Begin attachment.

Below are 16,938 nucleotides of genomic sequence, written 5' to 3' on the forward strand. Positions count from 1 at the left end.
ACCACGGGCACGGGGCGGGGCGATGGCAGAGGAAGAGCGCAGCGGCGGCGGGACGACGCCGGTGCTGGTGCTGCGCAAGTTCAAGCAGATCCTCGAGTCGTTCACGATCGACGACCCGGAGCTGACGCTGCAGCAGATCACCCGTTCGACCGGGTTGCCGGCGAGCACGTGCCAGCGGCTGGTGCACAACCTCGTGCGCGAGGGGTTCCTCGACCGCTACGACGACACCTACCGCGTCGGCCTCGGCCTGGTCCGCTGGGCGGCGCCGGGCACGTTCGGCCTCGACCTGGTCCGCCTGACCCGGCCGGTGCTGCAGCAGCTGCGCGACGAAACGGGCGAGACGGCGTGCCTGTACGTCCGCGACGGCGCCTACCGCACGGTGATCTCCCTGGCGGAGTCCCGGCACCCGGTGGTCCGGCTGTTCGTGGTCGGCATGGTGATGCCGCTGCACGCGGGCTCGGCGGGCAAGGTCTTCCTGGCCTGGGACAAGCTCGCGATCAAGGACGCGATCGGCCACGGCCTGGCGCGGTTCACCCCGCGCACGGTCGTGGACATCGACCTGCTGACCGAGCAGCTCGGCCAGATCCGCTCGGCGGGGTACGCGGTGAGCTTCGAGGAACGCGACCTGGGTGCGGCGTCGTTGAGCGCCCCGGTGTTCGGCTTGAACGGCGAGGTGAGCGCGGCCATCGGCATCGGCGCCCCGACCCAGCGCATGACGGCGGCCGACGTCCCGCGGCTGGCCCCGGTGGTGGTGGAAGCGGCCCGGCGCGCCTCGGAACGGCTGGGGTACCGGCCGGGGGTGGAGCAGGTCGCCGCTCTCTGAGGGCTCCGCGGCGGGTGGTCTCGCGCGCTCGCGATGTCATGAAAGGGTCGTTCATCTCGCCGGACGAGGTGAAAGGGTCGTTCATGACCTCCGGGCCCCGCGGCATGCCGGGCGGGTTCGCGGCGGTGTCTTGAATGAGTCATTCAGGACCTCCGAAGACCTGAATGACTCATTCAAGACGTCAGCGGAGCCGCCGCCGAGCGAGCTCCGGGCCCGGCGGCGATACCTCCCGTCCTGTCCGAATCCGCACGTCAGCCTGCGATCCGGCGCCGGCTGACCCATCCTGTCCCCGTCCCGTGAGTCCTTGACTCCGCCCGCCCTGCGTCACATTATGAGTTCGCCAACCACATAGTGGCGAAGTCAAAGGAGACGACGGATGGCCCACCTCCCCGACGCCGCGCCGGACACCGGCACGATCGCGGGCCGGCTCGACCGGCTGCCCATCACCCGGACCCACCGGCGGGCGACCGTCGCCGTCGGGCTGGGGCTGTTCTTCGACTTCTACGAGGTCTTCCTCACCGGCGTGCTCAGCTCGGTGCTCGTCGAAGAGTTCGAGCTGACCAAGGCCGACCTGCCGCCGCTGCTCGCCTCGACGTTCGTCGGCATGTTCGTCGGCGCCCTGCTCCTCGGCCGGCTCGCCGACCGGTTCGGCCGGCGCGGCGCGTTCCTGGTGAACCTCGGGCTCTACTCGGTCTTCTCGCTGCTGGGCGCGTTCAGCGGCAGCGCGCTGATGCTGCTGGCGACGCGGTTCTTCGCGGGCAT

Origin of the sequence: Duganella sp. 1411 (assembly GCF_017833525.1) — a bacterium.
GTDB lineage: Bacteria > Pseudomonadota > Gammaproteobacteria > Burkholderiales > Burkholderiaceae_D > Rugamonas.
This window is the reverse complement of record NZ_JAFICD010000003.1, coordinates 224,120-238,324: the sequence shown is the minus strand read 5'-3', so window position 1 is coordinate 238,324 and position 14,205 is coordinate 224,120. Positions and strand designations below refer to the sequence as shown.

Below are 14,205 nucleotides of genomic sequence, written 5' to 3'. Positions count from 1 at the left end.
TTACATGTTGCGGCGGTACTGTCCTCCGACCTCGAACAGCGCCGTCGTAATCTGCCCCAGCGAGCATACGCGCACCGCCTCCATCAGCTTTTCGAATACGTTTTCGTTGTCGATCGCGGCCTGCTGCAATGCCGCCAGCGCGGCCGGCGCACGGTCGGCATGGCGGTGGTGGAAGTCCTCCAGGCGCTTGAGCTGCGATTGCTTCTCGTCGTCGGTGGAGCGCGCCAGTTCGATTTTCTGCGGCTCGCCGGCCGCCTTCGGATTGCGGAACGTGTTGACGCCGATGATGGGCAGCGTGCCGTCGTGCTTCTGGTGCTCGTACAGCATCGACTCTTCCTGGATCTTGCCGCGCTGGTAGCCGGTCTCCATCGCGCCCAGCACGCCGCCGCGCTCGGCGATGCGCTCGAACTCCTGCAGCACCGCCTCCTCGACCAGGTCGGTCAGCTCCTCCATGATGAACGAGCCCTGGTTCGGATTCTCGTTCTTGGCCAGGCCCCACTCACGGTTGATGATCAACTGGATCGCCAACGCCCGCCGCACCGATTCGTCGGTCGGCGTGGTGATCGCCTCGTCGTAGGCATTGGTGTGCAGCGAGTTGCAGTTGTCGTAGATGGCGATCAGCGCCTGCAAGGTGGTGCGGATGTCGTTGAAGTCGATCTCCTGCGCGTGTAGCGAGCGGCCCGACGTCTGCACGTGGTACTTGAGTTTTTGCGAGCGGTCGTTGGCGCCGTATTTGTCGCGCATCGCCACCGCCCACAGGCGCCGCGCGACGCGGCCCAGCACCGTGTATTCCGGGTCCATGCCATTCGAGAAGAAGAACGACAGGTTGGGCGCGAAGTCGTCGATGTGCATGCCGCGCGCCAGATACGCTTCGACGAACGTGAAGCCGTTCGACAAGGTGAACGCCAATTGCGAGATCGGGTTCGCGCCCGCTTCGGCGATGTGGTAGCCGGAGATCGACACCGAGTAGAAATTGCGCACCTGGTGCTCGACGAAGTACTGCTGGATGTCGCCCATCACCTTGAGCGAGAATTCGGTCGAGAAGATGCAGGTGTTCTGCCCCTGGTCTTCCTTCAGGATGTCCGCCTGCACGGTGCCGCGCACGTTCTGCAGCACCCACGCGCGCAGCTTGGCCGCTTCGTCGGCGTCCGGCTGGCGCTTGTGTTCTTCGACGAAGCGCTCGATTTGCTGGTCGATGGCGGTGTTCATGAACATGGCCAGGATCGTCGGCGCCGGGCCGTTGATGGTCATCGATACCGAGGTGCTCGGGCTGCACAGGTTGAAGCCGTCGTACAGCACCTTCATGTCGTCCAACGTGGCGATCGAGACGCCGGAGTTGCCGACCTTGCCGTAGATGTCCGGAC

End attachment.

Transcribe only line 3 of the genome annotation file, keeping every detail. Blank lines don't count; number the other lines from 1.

Origin of the sequence: Duganella sp. 1411 (assembly GCF_017833525.1) — a bacterium.